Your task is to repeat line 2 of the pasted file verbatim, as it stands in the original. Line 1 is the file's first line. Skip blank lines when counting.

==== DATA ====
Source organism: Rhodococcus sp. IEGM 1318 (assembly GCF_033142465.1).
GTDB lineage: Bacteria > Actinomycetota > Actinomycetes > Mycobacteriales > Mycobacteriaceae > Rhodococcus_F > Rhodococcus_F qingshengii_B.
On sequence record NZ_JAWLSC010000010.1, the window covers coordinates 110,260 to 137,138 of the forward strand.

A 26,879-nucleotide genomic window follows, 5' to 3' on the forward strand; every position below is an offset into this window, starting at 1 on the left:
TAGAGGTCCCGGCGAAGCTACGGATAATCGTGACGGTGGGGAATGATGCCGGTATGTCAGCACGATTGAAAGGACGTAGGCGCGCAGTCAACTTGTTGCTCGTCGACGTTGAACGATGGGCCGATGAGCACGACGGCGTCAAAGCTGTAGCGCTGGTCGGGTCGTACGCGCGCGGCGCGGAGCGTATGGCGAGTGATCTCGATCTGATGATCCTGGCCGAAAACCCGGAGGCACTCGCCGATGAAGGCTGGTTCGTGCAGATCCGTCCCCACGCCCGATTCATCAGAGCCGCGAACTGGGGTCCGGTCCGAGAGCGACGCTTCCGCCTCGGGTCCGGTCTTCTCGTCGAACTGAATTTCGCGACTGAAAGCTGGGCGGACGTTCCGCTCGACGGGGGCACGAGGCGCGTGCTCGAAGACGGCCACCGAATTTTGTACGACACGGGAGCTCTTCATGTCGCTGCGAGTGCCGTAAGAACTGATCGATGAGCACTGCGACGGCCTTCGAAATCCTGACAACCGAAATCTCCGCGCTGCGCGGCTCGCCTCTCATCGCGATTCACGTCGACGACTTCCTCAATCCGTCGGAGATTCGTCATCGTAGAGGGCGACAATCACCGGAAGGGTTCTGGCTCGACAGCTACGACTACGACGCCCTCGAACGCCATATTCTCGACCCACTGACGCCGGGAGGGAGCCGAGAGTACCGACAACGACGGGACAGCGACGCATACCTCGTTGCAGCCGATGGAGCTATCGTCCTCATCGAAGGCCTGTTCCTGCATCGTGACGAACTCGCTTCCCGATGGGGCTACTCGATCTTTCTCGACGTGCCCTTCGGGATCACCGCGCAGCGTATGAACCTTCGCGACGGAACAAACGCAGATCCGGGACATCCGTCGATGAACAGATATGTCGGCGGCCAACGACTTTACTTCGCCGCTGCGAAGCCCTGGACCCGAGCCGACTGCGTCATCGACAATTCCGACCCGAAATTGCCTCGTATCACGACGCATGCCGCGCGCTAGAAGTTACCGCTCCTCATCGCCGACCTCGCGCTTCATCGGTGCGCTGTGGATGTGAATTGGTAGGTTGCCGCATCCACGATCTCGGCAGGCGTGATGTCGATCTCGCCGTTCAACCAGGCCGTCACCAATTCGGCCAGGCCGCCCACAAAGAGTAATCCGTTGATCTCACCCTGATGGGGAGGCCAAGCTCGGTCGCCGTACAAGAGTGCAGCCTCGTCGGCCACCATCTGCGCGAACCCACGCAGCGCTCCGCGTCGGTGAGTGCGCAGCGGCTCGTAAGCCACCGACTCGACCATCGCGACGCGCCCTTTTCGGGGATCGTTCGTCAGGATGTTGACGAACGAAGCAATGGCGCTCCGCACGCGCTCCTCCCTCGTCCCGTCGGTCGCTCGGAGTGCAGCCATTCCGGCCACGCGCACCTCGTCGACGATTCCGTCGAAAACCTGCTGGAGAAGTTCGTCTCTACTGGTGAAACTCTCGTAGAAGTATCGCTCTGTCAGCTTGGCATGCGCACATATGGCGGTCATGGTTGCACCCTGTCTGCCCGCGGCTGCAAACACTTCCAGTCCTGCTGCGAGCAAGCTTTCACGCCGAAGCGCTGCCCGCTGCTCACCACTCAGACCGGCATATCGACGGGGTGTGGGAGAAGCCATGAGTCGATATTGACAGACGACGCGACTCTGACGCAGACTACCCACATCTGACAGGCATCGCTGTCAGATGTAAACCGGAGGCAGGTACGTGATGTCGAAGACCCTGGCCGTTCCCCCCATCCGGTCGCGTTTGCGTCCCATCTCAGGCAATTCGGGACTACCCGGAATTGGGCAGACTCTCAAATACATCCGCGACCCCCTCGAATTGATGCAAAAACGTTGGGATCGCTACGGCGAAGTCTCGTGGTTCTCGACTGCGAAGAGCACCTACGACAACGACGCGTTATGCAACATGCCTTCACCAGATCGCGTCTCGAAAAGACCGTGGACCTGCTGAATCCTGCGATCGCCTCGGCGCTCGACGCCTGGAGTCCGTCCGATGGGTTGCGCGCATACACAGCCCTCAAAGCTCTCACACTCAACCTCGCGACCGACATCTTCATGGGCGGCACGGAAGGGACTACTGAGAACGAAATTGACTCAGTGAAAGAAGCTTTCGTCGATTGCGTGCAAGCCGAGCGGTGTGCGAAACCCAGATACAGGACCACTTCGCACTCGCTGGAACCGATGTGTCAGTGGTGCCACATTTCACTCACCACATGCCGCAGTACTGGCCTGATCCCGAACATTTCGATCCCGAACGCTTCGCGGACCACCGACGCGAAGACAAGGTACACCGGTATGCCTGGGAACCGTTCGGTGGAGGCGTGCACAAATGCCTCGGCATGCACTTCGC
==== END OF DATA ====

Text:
GTDB lineage: Bacteria > Actinomycetota > Actinomycetes > Mycobacteriales > Mycobacteriaceae > Rhodococcus_F > Rhodococcus_F qingshengii_B.